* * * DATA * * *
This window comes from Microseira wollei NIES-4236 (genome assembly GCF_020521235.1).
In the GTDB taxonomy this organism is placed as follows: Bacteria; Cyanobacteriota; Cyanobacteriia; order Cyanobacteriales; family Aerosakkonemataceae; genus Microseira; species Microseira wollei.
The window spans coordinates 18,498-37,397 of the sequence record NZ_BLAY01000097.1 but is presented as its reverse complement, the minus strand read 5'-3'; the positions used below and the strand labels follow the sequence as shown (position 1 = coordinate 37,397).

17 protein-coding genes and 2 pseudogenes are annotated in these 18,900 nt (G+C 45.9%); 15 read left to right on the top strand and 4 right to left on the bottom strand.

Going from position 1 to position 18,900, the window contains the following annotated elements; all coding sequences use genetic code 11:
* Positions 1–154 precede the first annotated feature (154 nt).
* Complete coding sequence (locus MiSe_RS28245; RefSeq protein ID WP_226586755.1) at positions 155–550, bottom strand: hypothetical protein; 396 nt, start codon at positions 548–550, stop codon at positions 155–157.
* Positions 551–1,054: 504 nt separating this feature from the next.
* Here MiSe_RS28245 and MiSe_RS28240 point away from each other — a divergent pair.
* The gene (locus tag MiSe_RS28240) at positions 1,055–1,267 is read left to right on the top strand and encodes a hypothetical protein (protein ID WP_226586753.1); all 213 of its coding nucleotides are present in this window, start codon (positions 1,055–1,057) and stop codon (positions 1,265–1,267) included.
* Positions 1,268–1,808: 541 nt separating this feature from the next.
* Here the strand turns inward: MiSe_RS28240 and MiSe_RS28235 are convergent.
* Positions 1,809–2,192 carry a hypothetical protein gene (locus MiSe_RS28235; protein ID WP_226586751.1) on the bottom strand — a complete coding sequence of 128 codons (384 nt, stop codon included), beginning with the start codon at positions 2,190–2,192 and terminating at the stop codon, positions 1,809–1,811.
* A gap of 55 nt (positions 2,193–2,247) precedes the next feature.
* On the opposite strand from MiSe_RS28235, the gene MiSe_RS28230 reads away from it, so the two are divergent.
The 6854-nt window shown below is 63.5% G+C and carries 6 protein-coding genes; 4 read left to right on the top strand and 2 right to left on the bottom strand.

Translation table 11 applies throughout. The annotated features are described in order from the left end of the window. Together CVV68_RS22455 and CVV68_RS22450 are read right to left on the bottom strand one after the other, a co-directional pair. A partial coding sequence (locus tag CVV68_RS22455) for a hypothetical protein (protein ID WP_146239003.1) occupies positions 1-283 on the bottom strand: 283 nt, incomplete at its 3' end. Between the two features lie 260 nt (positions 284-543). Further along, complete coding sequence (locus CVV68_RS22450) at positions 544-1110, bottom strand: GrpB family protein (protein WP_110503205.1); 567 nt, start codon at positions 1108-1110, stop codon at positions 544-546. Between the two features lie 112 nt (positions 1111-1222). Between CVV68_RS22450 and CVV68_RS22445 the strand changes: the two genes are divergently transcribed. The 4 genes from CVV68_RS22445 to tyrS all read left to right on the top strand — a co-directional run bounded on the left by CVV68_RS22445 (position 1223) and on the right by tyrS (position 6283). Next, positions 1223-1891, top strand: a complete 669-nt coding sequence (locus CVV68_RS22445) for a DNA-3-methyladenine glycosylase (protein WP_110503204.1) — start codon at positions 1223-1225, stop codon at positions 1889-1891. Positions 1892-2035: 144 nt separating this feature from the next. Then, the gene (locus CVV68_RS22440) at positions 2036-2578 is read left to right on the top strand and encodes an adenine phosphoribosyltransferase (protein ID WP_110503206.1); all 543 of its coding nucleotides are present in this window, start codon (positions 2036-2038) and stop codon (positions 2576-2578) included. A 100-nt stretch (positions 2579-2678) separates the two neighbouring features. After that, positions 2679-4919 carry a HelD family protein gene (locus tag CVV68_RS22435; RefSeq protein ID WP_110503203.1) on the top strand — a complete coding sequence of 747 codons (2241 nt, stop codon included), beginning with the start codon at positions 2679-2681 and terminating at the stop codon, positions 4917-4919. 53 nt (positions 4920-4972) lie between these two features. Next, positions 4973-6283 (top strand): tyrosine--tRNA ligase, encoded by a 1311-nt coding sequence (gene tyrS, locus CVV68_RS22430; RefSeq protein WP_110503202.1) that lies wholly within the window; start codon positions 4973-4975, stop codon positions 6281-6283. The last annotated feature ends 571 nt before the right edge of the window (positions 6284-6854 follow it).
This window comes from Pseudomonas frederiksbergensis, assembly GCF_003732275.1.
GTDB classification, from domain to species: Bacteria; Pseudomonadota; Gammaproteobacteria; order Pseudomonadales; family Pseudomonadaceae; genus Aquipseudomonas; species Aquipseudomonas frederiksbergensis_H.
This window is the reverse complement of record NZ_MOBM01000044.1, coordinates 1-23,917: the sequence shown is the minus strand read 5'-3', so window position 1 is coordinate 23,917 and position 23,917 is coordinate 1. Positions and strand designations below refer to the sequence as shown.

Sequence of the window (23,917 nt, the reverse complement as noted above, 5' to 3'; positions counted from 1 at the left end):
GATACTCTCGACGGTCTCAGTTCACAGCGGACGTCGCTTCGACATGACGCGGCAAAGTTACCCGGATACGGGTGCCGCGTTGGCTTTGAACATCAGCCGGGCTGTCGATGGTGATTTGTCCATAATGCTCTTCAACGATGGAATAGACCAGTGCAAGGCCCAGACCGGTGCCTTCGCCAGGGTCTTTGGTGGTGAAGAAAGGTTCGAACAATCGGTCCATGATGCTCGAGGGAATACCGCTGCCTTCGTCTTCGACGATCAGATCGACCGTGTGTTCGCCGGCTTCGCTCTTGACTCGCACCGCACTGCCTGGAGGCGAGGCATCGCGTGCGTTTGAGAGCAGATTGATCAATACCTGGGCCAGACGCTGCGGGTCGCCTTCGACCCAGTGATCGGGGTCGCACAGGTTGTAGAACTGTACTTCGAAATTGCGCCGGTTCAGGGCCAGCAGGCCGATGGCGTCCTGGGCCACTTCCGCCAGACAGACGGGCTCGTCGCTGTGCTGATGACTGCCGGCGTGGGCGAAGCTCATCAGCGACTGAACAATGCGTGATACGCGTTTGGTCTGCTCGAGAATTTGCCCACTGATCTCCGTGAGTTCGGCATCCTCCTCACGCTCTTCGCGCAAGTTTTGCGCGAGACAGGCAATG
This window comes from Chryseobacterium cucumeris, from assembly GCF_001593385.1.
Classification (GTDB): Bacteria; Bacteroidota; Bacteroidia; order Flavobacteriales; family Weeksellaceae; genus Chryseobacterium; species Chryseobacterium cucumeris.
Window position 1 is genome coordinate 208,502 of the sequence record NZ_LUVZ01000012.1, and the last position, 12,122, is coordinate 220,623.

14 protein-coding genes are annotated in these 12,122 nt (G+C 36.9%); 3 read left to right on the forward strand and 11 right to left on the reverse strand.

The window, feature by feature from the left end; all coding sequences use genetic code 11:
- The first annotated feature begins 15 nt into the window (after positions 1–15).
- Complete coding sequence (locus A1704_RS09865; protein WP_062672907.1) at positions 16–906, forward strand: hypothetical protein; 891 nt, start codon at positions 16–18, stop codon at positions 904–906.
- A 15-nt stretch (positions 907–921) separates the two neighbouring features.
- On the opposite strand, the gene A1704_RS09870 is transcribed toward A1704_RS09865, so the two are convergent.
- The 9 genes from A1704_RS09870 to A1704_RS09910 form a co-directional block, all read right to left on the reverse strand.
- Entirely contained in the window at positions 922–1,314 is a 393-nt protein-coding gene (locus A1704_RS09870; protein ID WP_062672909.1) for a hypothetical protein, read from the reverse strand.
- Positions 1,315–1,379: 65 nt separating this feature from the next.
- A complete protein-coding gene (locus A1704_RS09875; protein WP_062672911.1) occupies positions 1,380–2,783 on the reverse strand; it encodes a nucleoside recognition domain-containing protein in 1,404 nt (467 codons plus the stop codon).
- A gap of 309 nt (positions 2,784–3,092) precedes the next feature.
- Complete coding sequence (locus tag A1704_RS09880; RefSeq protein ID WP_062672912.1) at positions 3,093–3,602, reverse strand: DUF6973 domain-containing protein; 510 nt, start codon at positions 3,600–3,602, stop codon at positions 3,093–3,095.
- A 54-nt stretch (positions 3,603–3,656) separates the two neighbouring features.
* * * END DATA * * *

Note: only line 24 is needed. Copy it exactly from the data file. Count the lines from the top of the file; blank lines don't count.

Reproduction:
Classification (GTDB): Bacteria; Bacteroidota; Bacteroidia; order Flavobacteriales; family Weeksellaceae; genus Chryseobacterium; species Chryseobacterium cucumeris.